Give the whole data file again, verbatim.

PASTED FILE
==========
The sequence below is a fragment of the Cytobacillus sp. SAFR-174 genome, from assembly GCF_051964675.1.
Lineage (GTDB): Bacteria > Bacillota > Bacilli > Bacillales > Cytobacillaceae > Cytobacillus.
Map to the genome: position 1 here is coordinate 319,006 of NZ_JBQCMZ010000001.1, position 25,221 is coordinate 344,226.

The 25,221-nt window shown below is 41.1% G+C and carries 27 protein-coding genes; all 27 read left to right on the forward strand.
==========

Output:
The sequence below is a fragment of the Cytobacillus sp. SAFR-174 genome, from assembly GCF_051964675.1.
Lineage (GTDB): Bacteria > Bacillota > Bacilli > Bacillales > Cytobacillaceae > Cytobacillus.
Map to the genome: position 1 here is coordinate 319,006 of NZ_JBQCMZ010000001.1, position 25,221 is coordinate 344,226.

The 25,221-nt window shown below is 41.1% G+C and carries 27 protein-coding genes; all 27 read left to right on the forward strand.